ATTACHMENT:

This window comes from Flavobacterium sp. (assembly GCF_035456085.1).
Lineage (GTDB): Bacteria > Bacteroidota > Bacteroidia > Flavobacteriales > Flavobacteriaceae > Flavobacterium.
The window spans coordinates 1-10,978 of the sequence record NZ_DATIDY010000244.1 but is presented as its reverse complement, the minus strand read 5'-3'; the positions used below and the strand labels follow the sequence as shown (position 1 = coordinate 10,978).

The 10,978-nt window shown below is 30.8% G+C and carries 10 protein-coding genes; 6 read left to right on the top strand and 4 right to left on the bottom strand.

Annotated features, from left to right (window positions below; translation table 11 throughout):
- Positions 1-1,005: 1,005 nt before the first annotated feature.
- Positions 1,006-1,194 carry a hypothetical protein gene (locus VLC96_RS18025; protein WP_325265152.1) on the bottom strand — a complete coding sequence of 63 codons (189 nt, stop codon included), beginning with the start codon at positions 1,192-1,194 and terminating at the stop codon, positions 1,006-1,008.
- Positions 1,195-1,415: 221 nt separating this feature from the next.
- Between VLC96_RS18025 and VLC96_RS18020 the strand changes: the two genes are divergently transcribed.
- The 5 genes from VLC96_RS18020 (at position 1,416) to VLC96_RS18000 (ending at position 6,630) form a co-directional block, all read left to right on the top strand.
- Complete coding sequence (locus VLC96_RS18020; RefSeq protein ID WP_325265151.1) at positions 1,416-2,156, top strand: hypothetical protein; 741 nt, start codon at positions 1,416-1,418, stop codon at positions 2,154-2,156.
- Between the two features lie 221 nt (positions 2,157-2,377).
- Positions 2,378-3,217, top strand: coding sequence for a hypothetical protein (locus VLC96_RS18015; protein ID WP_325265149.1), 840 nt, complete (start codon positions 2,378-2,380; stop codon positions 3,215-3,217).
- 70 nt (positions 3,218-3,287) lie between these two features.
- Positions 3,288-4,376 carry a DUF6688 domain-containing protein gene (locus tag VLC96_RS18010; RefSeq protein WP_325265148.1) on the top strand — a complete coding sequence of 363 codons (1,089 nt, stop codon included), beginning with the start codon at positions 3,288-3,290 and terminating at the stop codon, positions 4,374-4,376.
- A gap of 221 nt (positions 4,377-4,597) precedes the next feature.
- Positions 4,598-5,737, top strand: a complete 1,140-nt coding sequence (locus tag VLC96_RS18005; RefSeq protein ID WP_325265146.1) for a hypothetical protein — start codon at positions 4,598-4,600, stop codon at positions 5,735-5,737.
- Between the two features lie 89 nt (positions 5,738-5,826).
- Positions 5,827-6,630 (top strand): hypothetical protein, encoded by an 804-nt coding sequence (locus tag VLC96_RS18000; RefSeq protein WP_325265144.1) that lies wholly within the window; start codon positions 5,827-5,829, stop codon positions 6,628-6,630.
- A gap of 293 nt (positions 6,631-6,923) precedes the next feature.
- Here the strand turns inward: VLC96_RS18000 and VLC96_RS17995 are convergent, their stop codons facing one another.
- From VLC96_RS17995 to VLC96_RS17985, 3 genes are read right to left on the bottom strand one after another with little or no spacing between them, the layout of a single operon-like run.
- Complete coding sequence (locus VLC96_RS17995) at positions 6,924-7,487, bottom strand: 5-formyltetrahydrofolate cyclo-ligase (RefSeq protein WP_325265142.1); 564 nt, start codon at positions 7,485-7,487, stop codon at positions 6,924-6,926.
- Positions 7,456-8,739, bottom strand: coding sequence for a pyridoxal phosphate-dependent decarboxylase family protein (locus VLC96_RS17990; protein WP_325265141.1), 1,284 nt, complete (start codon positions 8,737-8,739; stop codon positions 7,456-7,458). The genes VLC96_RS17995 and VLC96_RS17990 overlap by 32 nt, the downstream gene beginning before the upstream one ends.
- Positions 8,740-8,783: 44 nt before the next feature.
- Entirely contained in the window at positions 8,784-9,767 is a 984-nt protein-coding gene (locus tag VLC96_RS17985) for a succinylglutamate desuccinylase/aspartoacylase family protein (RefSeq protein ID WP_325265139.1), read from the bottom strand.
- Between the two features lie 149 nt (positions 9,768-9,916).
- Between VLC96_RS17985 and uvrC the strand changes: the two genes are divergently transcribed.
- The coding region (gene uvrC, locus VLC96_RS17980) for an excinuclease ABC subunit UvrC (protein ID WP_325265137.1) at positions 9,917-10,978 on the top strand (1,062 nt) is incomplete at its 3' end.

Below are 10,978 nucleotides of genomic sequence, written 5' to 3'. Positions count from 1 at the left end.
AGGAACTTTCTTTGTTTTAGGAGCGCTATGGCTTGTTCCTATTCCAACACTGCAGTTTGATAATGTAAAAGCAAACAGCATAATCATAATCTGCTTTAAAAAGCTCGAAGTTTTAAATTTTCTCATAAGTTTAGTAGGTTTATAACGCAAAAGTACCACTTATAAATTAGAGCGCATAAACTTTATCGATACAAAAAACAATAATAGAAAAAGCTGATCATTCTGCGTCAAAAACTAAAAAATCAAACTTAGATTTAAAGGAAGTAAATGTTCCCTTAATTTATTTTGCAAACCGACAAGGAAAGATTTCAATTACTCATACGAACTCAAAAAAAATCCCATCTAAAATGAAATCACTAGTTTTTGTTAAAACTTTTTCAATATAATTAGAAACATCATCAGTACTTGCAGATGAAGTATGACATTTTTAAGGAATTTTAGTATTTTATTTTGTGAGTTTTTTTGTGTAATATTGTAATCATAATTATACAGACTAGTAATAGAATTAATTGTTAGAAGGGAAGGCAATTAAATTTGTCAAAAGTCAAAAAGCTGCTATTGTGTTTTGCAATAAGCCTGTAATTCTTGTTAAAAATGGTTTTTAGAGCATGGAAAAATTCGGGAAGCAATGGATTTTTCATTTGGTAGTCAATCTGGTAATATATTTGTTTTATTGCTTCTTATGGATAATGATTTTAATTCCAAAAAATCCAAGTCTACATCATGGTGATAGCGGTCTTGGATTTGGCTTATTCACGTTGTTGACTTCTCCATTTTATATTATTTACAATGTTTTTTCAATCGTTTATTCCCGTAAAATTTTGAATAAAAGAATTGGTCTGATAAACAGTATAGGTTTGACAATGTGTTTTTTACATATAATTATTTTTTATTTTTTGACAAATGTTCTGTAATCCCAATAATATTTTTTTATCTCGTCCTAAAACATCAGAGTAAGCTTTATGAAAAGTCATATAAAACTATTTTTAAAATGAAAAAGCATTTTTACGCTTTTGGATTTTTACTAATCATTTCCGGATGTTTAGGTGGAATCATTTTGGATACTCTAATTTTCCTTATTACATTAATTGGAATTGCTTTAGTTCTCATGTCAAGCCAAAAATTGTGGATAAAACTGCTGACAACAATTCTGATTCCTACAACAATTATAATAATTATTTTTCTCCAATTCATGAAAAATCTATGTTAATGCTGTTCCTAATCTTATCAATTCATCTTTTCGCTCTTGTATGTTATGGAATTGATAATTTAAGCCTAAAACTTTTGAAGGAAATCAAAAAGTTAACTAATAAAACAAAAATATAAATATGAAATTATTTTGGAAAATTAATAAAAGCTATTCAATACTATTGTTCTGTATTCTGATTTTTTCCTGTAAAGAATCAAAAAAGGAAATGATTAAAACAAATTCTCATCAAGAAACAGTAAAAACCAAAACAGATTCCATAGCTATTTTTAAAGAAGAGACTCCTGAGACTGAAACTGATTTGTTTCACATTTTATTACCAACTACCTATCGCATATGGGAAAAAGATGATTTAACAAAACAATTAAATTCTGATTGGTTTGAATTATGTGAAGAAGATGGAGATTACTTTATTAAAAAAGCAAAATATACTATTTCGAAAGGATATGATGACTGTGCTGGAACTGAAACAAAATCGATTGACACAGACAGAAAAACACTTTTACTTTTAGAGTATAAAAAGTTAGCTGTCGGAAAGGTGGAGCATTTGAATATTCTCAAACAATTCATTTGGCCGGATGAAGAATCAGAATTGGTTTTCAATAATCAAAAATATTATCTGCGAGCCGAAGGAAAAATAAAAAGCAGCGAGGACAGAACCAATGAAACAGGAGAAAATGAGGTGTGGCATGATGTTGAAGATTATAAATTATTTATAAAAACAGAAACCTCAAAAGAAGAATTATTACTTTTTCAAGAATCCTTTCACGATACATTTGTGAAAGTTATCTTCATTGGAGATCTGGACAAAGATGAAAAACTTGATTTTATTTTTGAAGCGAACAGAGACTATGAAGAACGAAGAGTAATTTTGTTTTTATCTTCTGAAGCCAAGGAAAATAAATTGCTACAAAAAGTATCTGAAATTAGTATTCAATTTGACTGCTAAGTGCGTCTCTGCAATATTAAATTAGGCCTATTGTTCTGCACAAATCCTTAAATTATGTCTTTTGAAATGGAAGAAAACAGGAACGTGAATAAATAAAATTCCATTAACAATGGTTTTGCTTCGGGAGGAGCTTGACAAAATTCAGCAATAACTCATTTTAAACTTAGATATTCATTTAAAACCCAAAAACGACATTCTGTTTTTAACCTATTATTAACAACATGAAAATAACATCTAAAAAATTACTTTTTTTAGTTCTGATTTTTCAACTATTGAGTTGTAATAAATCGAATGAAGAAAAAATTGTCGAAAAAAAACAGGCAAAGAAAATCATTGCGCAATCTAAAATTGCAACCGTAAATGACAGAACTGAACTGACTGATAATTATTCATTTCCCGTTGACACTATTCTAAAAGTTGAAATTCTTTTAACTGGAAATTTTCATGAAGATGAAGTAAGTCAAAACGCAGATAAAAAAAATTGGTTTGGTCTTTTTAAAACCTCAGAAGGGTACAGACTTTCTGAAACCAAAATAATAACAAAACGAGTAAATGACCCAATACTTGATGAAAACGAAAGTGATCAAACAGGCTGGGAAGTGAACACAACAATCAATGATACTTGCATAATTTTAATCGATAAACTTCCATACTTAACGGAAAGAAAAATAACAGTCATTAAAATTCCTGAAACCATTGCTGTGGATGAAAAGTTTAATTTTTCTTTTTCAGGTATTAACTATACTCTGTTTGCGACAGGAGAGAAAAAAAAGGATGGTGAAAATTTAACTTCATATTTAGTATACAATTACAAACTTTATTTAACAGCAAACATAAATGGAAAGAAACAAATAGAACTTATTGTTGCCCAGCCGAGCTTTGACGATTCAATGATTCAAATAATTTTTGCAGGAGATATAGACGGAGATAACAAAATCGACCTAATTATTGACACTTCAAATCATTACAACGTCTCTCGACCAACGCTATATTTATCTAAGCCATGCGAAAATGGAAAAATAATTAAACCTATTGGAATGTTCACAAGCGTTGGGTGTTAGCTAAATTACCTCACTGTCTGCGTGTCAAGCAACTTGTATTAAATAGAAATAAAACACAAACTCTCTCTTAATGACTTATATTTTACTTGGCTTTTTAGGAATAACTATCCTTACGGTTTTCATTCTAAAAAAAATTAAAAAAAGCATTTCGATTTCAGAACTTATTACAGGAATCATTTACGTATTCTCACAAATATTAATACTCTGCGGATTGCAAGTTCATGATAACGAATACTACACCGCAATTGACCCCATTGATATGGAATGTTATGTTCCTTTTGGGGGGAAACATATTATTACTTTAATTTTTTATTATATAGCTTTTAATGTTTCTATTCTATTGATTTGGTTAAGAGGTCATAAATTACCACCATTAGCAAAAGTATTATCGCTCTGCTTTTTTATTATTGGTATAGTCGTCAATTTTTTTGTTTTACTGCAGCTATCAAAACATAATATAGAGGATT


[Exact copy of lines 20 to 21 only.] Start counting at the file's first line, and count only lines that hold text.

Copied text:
- A gap of 293 nt (positions 6,631-6,923) precedes the next feature.
- Here the strand turns inward: VLC96_RS18000 and VLC96_RS17995 are convergent, their stop codons facing one another.